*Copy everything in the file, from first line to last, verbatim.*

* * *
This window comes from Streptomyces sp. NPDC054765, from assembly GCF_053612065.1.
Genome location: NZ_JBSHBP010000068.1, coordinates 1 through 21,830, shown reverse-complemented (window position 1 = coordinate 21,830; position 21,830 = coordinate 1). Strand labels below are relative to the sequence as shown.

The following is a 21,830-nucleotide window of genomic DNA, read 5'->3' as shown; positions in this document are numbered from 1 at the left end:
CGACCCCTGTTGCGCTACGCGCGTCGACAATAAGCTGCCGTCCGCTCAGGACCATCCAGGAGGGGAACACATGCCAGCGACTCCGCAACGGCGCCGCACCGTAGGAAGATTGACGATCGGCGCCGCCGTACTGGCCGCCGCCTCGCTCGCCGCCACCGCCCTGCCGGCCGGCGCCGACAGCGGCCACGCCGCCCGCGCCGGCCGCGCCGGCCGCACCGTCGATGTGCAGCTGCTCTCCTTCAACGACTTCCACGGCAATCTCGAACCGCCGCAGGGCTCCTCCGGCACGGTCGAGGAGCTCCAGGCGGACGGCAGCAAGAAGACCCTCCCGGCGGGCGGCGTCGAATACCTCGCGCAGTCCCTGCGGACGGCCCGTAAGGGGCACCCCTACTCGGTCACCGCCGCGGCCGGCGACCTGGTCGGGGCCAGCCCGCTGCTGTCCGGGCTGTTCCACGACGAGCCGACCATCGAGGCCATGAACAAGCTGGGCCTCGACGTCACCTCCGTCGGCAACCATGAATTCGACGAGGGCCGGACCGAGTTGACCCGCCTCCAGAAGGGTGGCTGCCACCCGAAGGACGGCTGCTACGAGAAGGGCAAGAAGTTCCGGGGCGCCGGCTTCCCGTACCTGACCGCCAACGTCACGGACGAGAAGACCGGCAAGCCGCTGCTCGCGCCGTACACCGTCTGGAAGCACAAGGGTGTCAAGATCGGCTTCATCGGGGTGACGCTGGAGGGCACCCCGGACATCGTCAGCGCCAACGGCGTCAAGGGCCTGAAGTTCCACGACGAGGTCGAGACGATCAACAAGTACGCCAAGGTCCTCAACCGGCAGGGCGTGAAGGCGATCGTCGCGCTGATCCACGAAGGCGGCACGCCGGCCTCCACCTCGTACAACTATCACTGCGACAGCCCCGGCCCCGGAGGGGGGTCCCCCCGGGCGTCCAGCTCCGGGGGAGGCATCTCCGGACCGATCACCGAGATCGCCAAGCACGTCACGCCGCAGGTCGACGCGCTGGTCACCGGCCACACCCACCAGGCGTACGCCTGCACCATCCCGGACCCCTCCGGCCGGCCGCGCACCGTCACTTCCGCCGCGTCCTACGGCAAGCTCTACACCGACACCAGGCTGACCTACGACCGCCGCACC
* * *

This window comes from Streptomyces sp. NPDC054765, from assembly GCF_053612065.1.
Genome location: NZ_JBSHBP010000068.1, coordinates 1 through 21,830, shown reverse-complemented (window position 1 = coordinate 21,830; position 21,830 = coordinate 1). Strand labels below are relative to the sequence as shown.

The following is a 21,830-nucleotide window of genomic DNA, read 5'->3' as shown; positions in this document are numbered from 1 at the left end:
CGACCCCTGTTGCGCTACGCGCGTCGACAATAAGCTGCCGTCCGCTCAGGACCATCCAGGAGGGGAACACATGCCAGCGACTCCGCAACGGCGCCGCACCGTAGGAAGATTGACGATCGGCGCCGCCGTACTGGCCGCCGCCTCGCTCGCCGCCACCGCCCTGCCGGCCGGCGCCGACAGCGGCCACGCCGCCCGCGCCGGCCGCGCCGGCCGCACCGTCGATGTGCAGCTGCTCTCCTTCAACGACTTCCACGGCAATCTCGAACCGCCGCAGGGCTCCTCCGGCACGGTCGAGGAGCTCCAGGCGGACGGCAGCAAGAAGACCCTCCCGGCGGGCGGCGTCGAATACCTCGCGCAGTCCCTGCGGACGGCCCGTAAGGGGCACCCCTACTCGGTCACCGCCGCGGCCGGCGACCTGGTCGGGGCCAGCCCGCTGCTGTCCGGGCTGTTCCACGACGAGCCGACCATCGAGGCCATGAACAAGCTGGGCCTCGACGTCACCTCCGTCGGCAACCATGAATTCGACGAGGGCCGGACCGAGTTGACCCGCCTCCAGAAGGGTGGCTGCCACCCGAAGGACGGCTGCTACGAGAAGGGCAAGAAGTTCCGGGGCGCCGGCTTCCCGTACCTGACCGCCAACGTCACGGACGAGAAGACCGGCAAGCCGCTGCTCGCGCCGTACACCGTCTGGAAGCACAAGGGTGTCAAGATCGGCTTCATCGGGGTGACGCTGGAGGGCACCCCGGACATCGTCAGCGCCAACGGCGTCAAGGGCCTGAAGTTCCACGACGAGGTCGAGACGATCAACAAGTACGCCAAGGTCCTCAACCGGCAGGGCGTGAAGGCGATCGTCGCGCTGATCCACGAAGGCGGCACGCCGGCCTCCACCTCGTACAACTATCACTGCGACAGCCCCGGCCCCGGAGGGGGGTCCCCCCGGGCGTCCAGCTCCGGGGGAGGCATCTCCGGACCGATCACCGAGATCGCCAAGCACGTCACGCCGCAGGTCGACGCGCTGGTCACCGGCCACACCCACCAGGCGTACGCCTGCACCATCCCGGACCCCTCCGGCCGGCCGCGCACCGTCACTTCCGCCGCGTCCTACGGCAAGCTCTACACCGACACCAGGCTGACCTACGACCGCCGCACC